This is going to sound like a scam.

This is also my first time writing about this topic.

That said, I’m going to apologize in advance if any of the words are clumsy.

For context, here’s my favorite benefit of minimalism.

The practice of paring down to the essentials gives me the ability to minimize my future income requirement and maximize the potential joy that I get from my existing resources.

When I was 19, I had the opportunity to attend a seminar for financial planners.

The instructor talked about saving 10 or 20 percent of your income and how it makes your life a lot better when you get older.

They also talk about how almost nobody does it.

There’s a statistic about how 95% of people mismanage money.

The numbers from the 1960s to the numbers today haven’t changed.

At 25, I found myself with not a lot of savings.

I don’t have any investments to brag about.

I struggled to keep the money.

Pay yourself first, several famous financial books taught.

But I couldn’t put those words into practice.

I gave up on saving and began working on increasing my income.

I also attempted to learn entrepreneurship, and I got caught in bad business deals and got stuck trying to implement my complex business ideas.

I got nowhere until my 30’s.

I figured out that investing in books can, directly and indirectly, influence my finances.

I can buy a ₱500 cookbook and save 5k a month by preparing my daily meals.

Alternatively, I can buy extra ingredients, bring a couple of extra lunch boxes, and earn an extra 4k a month selling to my coworkers.

I bought over 5k worth of books on selling a few years back, so that’s also a consideration.

In 2016, I worked part-time for an upscale fitness center.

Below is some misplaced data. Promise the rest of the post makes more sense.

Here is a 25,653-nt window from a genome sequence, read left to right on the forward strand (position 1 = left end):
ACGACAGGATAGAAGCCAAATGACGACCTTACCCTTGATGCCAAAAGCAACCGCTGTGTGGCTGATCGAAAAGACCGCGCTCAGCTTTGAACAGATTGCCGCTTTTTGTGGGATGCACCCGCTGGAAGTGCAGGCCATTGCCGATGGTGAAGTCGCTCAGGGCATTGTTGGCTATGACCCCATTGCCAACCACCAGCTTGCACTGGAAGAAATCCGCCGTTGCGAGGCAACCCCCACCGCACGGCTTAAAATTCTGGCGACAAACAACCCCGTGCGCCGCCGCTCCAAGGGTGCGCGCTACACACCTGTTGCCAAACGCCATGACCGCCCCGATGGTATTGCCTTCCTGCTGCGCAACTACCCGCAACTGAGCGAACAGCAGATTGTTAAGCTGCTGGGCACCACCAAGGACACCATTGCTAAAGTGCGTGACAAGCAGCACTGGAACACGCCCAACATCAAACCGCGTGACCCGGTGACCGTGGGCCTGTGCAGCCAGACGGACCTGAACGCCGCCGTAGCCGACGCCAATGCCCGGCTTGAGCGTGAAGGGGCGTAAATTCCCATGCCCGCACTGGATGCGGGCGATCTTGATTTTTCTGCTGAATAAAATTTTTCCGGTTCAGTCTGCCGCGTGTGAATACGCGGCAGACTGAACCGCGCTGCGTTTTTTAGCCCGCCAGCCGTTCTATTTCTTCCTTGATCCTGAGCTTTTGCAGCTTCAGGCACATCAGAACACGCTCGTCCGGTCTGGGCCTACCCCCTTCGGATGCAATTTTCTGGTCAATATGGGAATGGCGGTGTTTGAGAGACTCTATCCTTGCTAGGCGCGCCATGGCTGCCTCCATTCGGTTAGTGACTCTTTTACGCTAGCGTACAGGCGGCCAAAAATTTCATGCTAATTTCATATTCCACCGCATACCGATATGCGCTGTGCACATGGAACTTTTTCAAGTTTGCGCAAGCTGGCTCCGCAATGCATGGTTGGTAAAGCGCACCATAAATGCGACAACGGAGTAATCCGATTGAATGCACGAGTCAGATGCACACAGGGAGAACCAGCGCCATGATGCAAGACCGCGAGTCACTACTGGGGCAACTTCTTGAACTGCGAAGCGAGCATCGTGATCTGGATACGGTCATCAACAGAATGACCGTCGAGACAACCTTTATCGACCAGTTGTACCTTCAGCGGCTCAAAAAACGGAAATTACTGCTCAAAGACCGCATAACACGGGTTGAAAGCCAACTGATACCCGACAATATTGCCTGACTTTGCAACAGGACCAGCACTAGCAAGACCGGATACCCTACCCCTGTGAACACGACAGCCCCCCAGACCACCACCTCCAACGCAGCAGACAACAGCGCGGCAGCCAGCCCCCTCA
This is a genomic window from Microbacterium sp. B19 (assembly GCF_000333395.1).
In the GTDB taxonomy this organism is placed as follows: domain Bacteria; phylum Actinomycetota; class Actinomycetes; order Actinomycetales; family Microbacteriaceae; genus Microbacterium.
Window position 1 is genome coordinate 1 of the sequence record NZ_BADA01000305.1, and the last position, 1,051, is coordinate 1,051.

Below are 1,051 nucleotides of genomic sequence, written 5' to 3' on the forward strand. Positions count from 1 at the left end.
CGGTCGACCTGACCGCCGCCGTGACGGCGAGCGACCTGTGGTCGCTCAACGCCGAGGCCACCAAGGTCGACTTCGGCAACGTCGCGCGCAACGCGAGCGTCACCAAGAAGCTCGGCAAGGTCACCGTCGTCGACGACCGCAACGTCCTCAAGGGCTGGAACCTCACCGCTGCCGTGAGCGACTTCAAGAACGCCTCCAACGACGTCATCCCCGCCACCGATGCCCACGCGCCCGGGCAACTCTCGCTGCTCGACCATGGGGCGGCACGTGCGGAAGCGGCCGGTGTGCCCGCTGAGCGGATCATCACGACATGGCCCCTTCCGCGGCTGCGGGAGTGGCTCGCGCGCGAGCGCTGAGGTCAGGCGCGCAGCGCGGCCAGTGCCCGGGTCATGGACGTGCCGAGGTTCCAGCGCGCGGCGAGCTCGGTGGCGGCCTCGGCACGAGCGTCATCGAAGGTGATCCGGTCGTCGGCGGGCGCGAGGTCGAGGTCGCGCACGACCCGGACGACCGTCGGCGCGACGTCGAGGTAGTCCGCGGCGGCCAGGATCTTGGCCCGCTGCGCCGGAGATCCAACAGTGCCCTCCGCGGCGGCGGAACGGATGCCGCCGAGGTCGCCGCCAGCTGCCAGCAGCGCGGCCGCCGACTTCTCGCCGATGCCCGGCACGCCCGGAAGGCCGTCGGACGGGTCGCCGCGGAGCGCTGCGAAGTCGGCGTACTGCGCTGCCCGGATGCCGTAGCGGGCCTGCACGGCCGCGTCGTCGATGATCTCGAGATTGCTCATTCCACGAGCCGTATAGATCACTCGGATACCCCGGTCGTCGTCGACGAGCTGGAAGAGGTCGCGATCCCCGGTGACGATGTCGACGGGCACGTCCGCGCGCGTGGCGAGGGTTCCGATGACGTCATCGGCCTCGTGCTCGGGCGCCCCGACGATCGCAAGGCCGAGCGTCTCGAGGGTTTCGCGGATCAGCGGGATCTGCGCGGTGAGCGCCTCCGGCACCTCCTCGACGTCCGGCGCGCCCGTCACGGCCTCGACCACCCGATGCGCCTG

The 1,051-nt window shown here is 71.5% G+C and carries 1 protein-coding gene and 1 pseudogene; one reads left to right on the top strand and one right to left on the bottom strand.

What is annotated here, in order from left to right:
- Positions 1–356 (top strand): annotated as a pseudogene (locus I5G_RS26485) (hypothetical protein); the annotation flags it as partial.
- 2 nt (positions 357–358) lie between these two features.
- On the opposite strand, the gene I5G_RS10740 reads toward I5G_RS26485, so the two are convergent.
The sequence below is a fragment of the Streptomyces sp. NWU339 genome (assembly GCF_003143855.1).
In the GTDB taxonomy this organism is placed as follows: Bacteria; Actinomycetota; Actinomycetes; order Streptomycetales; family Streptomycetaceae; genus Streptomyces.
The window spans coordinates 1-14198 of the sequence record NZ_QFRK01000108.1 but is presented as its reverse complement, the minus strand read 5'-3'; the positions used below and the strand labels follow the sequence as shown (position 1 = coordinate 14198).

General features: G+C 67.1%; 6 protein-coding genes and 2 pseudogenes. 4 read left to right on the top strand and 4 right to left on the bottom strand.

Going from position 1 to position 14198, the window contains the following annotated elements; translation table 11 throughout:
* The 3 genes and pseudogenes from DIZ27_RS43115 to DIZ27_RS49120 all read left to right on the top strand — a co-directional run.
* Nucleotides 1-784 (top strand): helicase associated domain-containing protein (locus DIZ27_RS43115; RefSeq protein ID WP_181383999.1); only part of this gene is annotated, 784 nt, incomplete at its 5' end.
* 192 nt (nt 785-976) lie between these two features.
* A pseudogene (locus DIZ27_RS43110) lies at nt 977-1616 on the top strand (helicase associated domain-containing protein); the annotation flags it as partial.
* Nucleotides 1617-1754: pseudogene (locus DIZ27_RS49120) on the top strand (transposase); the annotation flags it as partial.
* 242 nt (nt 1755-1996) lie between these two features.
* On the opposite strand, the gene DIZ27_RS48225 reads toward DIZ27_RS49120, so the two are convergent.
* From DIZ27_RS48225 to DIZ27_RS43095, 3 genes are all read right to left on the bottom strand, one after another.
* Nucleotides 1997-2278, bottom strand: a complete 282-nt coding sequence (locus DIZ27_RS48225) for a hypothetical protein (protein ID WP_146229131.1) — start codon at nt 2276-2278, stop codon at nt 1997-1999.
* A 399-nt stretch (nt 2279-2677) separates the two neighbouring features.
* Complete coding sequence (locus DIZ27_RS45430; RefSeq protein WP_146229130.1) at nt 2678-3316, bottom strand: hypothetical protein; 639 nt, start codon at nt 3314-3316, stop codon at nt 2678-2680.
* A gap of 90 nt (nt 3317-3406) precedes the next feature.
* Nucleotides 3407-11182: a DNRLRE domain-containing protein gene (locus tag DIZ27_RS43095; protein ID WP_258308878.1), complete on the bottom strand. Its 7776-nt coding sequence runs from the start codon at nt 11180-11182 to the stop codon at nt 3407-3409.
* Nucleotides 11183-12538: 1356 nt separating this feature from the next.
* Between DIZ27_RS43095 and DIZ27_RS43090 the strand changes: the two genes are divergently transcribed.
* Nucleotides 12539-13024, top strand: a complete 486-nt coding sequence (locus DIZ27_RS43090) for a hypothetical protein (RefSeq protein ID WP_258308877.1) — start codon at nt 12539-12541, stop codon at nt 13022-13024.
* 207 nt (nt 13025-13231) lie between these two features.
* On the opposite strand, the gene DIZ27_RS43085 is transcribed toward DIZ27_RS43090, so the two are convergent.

We were selling fancy bottles of water for ₱25.

Since I was part of the staff, I got to buy the water for ₱20.

A few days ago, I went home from an errand with a couple of bottles of the exact same brand of water, and I remember the experience working for that gym.

I log the sales.

I put the money in the cash box.

I record the total in the record book.

I also recall how, for two years, I often found myself spending ₱700 a week on JUST BOTTLED WATER.

I work from home now, and I rarely leave the house.

I pulled up a spreadsheet.

If I sold myself the water for 20 a bottle and drank five or more bottles a day, that’s a hundred pesos a day, three thousand a month, and thirty-six thousand a year.

That’s enough to pay for my insurance premium.

I also sold eggs and doubled my money while working in the call center.

If I bought two eggs a day at ₱15 each, that’s 11k a year.

I had my spreadsheet doing the math for five years, ten years, and twenty years.

I’m happy with the numbers that I see.

I also feel relieved that I no longer need to do anything dramatic to achieve my financial goals.

Start a business and sell to one customer.

That one customer is me.

I look around the house to see what I now own that I previously rented.

I own a washing machine and spent ₱500 a month renting at a nearby laundry shop.

I pulled out an index card and wrote the words “laundry shop ₱60 per wash” at the top.

I own a computer now and previously spent ₱50 a day.

Now I can begin renting “my computer.”

I have exercise equipment, and I can pay “my gym” ₱80 a day for using the equipment.

I can cook myself lunch and pay “my food business” ₱100 for lunch.

I can start as many businesses as I want and practice with just one customer.

If the business fails, it dies, and the business goes to the “competition,” just like it does in real life anyway.

If I enjoy running a specific business, then I’ll add one more customer and double my income from that specific business.

I’ll also learn the ins and outs of running the business with as little risk and investment needed.

If I do it for a year:

  • Water business ₱36,000.
  • Gym ₱30,000.
  • Laundry ₱6,000.
  • Eggs ₱11,000.
  • Lunch ₱ 18,000.
  • Computer ₱18,000.

These fake businesses get me 120,000 a year.

As you may have noticed, some businesses do better than others.

Are you able to set aside ₱120k a year?

If not, maybe you should start a fake business.

Thank you for reading.

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